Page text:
Truckmounts: The Importance of Maintenance

August 14, 2001
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Judging from the number of posts I see on the ICS Online Bulletin Board concerning new equipment purchases, and the number of cleaners seeking feedback from those who have already bought and have experience with that equipment, it is obvious that many cleaners do some level of research before making buying decisions.

If as much attention is paid to equipment maintenance as it is to pre-purchase research, almost any purchase will perform well for an acceptable period of time. Any tool or piece of equipment, if properly serviced, will keep on making money for you. It is sometimes interesting to "life cycle" the cost of an asset such as a truckmount. The better care you take of it, the better care it will take of you.

Several years ago a very good friend of mine purchased a new truckmount for $7,400. Being a bit on the frugal side, he decided to make the machine last. The first step was to build a table on wheels to remove the machine from his truck every 30 days for a maintenance schedule that included, among other things: An oil change each month, filter change every two months, lubing the moving parts, including the blower, each month and replacing belts, hoses and the air filter every 120 days. The engine lasted 7,400 hours, while the original pump and blower are still performing well. That equates to $1 per hour, not counting the cost of oil or belts and hoses. Not bad for a machine capable of generating $100 per hour.

Most manufacturers recommend oil and oil filter changes every 50 to 200 hours and belt and hose replacements about twice a year. The real benefit of this conscientious maintenance is that you dramatically lower your chance of unexpected breakdowns in the middle of a job. Keep in mind that it costs a lot to put a job on hold for a trip to the supplier/service center to get the unit back up and running, not to mention the customer's reaction as he waits for you to come back to finish the job. If you make an investment in a top-notch piece of equipment, protect that investment by following a strict maintenance schedule. There is a great deal of truth in the adage that "maintenance doesn't cost, it pays!"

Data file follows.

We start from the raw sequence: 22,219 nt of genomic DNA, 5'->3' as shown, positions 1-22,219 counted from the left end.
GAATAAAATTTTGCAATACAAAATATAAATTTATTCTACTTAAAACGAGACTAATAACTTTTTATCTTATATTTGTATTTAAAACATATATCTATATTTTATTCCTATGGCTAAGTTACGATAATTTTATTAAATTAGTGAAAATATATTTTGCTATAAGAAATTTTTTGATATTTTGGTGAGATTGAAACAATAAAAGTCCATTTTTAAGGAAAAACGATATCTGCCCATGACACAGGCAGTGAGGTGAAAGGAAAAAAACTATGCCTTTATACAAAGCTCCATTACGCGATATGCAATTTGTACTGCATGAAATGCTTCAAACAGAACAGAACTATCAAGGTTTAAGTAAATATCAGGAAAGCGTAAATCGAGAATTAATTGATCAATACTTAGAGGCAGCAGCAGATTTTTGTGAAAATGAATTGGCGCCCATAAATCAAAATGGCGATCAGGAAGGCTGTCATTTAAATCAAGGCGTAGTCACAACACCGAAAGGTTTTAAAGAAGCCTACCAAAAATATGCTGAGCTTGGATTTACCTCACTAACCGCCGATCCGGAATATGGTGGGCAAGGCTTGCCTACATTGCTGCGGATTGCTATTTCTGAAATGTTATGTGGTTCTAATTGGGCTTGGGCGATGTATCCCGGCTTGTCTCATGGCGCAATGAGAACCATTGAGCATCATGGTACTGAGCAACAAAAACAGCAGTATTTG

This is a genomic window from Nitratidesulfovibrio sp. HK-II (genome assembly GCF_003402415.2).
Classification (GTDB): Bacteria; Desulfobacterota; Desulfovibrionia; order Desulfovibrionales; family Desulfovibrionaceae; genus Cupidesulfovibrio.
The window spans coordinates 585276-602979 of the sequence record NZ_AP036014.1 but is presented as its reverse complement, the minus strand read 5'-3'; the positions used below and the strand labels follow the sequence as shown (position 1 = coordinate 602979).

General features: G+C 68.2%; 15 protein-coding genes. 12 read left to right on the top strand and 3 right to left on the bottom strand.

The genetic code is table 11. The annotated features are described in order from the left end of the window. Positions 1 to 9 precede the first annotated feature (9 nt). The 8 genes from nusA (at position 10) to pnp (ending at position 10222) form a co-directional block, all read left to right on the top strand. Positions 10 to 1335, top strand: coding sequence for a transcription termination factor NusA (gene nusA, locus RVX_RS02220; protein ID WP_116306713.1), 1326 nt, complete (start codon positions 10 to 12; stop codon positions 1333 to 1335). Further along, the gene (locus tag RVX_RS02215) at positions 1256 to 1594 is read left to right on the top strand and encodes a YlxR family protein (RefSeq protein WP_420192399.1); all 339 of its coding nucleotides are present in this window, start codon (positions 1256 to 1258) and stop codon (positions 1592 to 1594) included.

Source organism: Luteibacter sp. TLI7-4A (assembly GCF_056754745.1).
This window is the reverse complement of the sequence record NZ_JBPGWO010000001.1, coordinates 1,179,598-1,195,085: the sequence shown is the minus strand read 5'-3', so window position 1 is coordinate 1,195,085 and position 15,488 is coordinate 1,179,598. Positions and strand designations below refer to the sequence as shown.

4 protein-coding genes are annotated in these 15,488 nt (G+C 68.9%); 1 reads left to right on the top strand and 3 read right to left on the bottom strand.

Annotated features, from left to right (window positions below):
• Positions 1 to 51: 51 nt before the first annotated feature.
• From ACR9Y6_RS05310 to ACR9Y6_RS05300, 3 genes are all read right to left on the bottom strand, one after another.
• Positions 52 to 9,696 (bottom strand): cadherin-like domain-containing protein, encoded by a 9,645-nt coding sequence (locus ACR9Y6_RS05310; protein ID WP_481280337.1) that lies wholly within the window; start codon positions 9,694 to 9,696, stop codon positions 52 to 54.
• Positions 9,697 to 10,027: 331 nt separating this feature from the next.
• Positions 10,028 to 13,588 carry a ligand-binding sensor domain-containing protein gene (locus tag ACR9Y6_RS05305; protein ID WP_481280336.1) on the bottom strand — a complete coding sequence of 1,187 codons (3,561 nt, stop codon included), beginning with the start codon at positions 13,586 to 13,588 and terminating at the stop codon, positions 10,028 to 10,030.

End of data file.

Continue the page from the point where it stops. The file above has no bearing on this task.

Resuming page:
While remembering the common things like oil and filter changes, don't forget the not-so-common parts such as filter screens in the high- and low-pressure water systems. A periodic de-scale of the high-pressure system will keep pumps and heaters operating at maximum capacity. If you are running a heat-exchange system, don't neglect the filters that service the heat exchangers or you'll sacrifice water temperature. It will be to your advantage to periodically check nuts and bolts for tightness and to visually inspect all wiring on a regular basis. Take the time to determine what oil types and weights are recommended for each application. If water leaks develop, be sure to address them promptly before rust sets in. Remember, rust never sleeps. Rust will destroy your truck and machine just as surely as a fire; rust simply takes longer and is much more subtle about it.

You tell your cleaning customers to protect their assets (carpet) through a regular maintenance schedule. You should practice what you preach when it comes to equipment maintenance. While purchasing new equipment may seem like a large investment, it may not be so daunting when amortized over several years of use. The better the maintenance, the more dependable the machine, and the longer it will continue to bring in that $100 per hour. Take care of your equipment and it will take care of you. 'Til next month, see ya!

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